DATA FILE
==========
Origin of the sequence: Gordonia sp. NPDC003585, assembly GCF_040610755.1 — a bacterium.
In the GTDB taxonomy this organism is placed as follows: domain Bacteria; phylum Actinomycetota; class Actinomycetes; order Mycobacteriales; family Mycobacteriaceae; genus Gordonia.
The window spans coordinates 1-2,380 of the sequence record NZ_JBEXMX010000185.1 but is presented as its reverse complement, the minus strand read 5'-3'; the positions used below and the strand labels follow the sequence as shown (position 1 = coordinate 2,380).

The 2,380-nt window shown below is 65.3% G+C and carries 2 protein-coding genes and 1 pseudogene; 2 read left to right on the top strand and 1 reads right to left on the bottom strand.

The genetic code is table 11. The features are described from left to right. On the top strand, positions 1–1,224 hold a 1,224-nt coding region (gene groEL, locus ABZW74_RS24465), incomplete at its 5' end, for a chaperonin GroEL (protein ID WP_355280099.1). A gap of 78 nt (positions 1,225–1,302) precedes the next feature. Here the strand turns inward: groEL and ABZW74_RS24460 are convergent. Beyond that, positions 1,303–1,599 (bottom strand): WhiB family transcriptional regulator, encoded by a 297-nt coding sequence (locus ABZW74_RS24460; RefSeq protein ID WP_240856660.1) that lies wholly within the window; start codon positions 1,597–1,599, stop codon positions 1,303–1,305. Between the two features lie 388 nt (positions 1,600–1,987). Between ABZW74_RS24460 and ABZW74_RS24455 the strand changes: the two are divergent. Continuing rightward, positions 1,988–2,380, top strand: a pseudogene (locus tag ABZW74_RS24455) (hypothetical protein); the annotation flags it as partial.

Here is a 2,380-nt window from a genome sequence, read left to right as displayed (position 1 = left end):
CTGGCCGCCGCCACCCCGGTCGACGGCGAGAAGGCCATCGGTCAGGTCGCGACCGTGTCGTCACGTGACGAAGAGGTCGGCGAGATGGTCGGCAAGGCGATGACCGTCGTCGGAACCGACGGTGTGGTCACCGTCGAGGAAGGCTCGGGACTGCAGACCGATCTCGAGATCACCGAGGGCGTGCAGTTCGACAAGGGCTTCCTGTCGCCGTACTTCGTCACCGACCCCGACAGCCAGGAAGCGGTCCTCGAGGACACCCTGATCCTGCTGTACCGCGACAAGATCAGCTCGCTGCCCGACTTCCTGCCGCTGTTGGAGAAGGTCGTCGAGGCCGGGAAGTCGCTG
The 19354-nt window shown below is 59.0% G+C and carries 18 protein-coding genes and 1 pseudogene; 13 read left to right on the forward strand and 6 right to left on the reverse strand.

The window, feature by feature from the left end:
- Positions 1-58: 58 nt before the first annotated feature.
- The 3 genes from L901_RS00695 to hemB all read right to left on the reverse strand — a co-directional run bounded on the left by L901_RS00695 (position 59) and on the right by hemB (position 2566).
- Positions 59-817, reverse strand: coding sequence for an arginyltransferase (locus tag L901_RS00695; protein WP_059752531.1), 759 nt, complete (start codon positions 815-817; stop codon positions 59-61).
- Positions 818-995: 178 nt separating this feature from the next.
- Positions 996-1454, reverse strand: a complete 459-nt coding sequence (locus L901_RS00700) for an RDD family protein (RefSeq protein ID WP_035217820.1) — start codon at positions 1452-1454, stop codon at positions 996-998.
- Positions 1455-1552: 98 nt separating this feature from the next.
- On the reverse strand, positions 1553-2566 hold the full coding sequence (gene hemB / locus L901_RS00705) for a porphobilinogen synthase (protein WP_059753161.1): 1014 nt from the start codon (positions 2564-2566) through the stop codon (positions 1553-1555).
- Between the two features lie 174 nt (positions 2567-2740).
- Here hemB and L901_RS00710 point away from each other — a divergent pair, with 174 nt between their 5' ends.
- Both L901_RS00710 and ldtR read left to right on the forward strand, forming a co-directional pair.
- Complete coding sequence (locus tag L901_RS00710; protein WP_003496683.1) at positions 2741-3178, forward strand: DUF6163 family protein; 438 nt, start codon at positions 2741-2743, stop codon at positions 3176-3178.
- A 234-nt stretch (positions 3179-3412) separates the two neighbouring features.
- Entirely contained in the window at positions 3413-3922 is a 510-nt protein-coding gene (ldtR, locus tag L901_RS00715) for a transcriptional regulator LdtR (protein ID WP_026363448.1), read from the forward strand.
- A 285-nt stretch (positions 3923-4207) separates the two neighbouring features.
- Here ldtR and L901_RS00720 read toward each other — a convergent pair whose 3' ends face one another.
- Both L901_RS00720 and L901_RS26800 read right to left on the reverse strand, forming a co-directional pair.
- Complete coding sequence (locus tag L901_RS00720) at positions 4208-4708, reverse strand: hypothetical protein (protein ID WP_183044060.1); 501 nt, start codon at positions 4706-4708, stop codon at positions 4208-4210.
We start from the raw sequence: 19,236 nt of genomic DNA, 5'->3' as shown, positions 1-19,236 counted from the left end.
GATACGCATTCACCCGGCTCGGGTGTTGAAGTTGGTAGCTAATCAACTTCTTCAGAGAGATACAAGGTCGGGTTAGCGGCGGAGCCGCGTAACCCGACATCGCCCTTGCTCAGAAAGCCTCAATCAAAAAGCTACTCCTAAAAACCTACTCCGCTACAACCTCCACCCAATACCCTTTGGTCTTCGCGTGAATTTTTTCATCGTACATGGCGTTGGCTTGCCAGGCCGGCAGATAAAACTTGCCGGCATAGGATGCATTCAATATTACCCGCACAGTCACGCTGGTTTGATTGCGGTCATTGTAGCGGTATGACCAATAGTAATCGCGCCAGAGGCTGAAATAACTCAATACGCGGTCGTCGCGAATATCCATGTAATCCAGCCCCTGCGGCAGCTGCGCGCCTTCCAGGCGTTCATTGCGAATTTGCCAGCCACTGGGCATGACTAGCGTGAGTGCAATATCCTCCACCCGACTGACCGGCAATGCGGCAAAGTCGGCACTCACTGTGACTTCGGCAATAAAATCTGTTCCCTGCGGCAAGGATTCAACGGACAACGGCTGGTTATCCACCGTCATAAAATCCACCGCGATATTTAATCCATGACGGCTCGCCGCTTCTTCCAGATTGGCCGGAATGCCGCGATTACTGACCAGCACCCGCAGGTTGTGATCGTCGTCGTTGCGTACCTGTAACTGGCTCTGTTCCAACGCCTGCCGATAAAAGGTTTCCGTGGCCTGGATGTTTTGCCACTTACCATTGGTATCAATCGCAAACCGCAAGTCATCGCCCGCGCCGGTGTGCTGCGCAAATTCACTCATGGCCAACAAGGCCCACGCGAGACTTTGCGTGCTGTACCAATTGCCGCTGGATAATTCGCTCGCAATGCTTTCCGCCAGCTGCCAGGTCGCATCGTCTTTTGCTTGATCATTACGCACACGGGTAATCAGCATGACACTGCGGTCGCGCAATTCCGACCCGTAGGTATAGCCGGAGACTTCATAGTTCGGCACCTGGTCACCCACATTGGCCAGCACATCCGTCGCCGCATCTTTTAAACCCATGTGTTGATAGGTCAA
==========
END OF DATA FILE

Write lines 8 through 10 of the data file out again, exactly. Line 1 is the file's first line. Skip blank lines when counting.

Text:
The 19354-nt window shown below is 59.0% G+C and carries 18 protein-coding genes and 1 pseudogene; 13 read left to right on the forward strand and 6 right to left on the reverse strand.

The window, feature by feature from the left end:
- Positions 1-58: 58 nt before the first annotated feature.